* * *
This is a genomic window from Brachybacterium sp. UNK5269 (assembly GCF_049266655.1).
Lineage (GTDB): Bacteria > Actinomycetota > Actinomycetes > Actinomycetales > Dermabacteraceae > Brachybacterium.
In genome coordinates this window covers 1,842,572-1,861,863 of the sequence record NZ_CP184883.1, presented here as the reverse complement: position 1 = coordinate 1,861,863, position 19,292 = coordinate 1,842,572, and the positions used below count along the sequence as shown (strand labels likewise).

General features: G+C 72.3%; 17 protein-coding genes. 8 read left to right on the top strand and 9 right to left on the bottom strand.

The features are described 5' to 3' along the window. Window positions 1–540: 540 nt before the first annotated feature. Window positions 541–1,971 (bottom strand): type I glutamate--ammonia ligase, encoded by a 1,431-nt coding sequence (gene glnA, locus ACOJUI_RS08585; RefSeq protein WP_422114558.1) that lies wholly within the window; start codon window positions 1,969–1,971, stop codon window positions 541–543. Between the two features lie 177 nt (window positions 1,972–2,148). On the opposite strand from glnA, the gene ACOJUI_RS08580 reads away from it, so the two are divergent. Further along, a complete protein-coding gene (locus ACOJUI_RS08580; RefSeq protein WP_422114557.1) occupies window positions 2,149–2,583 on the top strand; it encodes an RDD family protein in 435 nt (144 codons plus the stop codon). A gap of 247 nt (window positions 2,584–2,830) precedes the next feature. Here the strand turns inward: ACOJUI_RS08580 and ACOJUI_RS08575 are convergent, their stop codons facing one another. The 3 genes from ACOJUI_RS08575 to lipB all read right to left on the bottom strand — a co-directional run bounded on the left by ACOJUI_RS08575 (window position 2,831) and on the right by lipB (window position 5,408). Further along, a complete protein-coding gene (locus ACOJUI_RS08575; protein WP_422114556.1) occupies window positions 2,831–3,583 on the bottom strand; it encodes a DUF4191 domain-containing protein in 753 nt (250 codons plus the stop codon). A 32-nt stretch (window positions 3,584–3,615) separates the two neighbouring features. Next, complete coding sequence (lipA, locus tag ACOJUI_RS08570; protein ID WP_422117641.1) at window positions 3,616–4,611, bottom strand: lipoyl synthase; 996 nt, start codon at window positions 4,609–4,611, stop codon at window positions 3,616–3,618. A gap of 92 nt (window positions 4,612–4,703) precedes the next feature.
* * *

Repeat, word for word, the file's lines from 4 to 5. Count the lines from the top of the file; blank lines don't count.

General features: G+C 72.3%; 17 protein-coding genes. 8 read left to right on the top strand and 9 right to left on the bottom strand.

The features are described 5' to 3' along the window. Window positions 1–540: 540 nt before the first annotated feature. Window positions 541–1,971 (bottom strand): type I glutamate--ammonia ligase, encoded by a 1,431-nt coding sequence (gene glnA, locus ACOJUI_RS08585; RefSeq protein WP_422114558.1) that lies wholly within the window; start codon window positions 1,969–1,971, stop codon window positions 541–543. Between the two features lie 177 nt (window positions 1,972–2,148). On the opposite strand from glnA, the gene ACOJUI_RS08580 reads away from it, so the two are divergent. Further along, a complete protein-coding gene (locus ACOJUI_RS08580; RefSeq protein WP_422114557.1) occupies window positions 2,149–2,583 on the top strand; it encodes an RDD family protein in 435 nt (144 codons plus the stop codon). A gap of 247 nt (window positions 2,584–2,830) precedes the next feature. Here the strand turns inward: ACOJUI_RS08580 and ACOJUI_RS08575 are convergent, their stop codons facing one another. The 3 genes from ACOJUI_RS08575 to lipB all read right to left on the bottom strand — a co-directional run bounded on the left by ACOJUI_RS08575 (window position 2,831) and on the right by lipB (window position 5,408). Further along, a complete protein-coding gene (locus ACOJUI_RS08575; protein WP_422114556.1) occupies window positions 2,831–3,583 on the bottom strand; it encodes a DUF4191 domain-containing protein in 753 nt (250 codons plus the stop codon). A 32-nt stretch (window positions 3,584–3,615) separates the two neighbouring features. Next, complete coding sequence (lipA, locus tag ACOJUI_RS08570; protein ID WP_422117641.1) at window positions 3,616–4,611, bottom strand: lipoyl synthase; 996 nt, start codon at window positions 4,609–4,611, stop codon at window positions 3,616–3,618. A gap of 92 nt (window positions 4,612–4,703) precedes the next feature.